One of the more unseemly tendencies of the Obama administration is the near non-stop efforts to convince the nation, and themselves, that Obama is a tough guy. If ever a phrase will be used to describe Obama’s regime it will be the one he used to Eric Cantor during budget negotiations: “Don’t call my bluff.”
The stories purveyed by the administration’s propagandists range from the unbelievable (Obama being intimately involved in the decision to pot a few unlucky Somali pirates), to the macabre (the orgasmic rhapsodizing on how he personally decides who get hit by a drone attacks), to the banal (the whole “gutsy call” on Osama bin Ladin). These parables of manliness are apparently believable to the rubes who write for major publications because they result in hilariously fellatory article, an article that would have been illegal in most states before Lawrence v Texas, like this one in Esquire titled The Lethal Presidency of Barack Obama.
These stories all have a particular sameness to them. Like a latter day Münchausen interjects himself into a current event and morphs it into an example of his toughness, his courageousness, and his general manliness.
Today we get a new one in the series. A USA Today article titled “Obama surprised staff with decision on Syria” opens with this lede:
The president’s decision to seek congressional approval for a military strike against Syria came out of the blue — none of his national security team saw it coming, according to three senior administration officials.
Now there are number of reasons why his staff might be surprised by any decision made by Obama. As a second class man gifted with a third class intellect his decisions always have the quality of a James Bond martini, you are left shaken not stirred.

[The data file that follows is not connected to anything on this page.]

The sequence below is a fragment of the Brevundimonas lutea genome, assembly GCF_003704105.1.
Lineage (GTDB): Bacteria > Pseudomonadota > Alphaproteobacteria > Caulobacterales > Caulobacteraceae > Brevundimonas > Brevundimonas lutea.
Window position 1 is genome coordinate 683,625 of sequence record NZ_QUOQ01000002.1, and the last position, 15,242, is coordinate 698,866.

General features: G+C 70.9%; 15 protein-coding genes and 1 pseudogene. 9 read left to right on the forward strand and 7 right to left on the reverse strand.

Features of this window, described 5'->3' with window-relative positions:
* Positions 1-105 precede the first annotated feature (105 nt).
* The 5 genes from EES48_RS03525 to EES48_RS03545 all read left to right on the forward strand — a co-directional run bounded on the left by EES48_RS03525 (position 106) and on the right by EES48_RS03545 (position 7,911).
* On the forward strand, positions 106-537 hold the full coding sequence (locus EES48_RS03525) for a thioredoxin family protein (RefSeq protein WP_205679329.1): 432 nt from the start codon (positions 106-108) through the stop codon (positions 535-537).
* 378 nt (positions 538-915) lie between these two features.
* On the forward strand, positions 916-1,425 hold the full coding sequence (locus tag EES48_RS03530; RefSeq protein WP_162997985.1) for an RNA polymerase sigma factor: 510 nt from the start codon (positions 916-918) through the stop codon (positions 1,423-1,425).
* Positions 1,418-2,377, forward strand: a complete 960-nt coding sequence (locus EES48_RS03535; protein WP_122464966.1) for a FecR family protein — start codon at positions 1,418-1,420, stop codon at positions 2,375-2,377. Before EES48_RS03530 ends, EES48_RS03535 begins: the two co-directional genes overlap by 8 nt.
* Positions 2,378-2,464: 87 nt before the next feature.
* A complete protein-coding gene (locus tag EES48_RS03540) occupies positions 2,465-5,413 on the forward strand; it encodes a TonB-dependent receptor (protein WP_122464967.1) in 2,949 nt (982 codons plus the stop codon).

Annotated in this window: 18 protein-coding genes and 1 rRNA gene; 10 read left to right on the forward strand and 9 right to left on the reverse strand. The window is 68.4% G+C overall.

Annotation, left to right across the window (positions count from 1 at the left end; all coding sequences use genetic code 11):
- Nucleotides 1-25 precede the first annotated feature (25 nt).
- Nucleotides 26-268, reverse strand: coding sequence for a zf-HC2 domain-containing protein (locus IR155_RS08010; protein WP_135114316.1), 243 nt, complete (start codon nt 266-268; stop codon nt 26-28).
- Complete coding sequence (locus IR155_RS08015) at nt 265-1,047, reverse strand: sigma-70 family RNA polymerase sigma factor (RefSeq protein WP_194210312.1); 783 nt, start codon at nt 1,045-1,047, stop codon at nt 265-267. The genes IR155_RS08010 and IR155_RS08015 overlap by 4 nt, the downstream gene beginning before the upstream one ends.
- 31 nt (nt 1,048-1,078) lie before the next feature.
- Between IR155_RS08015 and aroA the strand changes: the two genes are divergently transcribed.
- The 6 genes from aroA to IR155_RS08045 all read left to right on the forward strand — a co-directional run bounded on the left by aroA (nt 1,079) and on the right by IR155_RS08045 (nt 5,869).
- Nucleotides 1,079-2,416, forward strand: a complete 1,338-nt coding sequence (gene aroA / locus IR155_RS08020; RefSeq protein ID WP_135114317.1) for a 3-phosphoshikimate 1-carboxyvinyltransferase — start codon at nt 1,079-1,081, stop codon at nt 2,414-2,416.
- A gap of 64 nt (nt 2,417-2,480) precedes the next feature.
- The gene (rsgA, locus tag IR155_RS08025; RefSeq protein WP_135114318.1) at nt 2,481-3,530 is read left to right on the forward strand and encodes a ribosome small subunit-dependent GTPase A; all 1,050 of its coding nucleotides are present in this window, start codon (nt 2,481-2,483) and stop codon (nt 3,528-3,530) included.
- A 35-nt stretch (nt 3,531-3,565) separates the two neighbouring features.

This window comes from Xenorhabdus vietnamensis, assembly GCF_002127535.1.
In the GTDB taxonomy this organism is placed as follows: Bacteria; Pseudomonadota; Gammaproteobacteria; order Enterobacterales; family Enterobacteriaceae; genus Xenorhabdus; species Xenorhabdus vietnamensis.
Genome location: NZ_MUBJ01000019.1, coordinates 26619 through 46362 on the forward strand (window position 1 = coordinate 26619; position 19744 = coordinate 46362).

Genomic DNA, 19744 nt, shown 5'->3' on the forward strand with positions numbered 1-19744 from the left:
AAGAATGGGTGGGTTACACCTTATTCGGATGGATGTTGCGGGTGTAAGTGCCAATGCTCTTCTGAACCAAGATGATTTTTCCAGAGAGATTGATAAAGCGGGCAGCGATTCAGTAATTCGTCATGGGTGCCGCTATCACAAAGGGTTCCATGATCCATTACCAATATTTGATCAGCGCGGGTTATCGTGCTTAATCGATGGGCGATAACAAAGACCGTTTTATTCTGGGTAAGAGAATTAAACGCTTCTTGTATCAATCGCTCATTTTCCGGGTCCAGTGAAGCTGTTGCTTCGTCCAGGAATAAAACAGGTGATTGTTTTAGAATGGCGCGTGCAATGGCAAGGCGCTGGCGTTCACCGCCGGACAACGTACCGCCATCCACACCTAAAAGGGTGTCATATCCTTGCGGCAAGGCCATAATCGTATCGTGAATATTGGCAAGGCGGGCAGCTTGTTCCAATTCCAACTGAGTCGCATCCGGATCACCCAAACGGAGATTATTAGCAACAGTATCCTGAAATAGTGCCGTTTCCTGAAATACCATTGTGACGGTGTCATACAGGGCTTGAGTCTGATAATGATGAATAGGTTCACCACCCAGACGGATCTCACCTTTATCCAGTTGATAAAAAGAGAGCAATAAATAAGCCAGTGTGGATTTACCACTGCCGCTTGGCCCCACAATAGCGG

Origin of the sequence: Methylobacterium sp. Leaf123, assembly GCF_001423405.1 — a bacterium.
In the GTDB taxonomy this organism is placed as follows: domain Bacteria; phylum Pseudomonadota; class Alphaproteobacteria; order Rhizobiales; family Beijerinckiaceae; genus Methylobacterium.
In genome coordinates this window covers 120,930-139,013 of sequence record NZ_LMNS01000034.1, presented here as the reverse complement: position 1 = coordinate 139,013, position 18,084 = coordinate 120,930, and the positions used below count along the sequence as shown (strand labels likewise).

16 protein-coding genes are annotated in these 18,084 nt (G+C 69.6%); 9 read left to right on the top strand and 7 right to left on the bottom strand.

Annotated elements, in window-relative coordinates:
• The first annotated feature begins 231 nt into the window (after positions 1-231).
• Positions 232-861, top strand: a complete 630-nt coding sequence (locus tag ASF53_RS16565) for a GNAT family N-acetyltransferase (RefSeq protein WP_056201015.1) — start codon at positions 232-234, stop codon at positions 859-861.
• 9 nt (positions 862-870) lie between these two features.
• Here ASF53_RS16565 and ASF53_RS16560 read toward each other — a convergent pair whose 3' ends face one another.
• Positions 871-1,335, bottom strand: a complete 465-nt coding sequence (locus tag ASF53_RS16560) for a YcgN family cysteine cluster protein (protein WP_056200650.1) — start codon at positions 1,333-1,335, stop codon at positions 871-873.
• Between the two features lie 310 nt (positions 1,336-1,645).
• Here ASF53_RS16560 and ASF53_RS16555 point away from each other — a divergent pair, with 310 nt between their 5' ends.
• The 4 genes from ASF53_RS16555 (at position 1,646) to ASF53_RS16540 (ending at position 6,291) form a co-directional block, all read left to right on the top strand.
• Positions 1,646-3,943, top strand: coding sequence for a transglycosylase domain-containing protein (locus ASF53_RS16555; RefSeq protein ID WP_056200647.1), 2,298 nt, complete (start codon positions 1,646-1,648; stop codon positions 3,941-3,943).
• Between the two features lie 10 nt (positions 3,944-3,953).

The fable continues:
Obama told some of his senior advisers during a National Security Council meeting last weekend that he was leaning toward taking action against Syria, but had not made a final decision, said the officials, who spoke on the condition they not to be identified discussing internal deliberations. As Obama mulled his next steps, the aides advised him not to seek congressional authorization for a military strike, they said.
But when Obama convened his senior advisers Friday night to tell them he had settled on launching a narrowly focused strike against the Bashar Assad regime, he also told them something stunning: He would ask Congress to authorize it first.
So Obama made a snap decision Friday night to ask for Congressional approval for a strike on Syria. His advisors disagreed and the first thing they did was run to the media to tell them that the president is so much his own man that he disregarded their advice.
Ladies and gentlemen, in Washington, DC, you don’t become important by boasting you boss ignored you. You become important by being the voice of reason who convinced your boss to to the right thing despite his instincts and the advice of the morons you work with.
What we have here is just another example of the White House propaganda machine inventing stories out of whole cloth to shape Obama’s image as a decisive leader rather than a pathetic [derogatory term for female pudendum].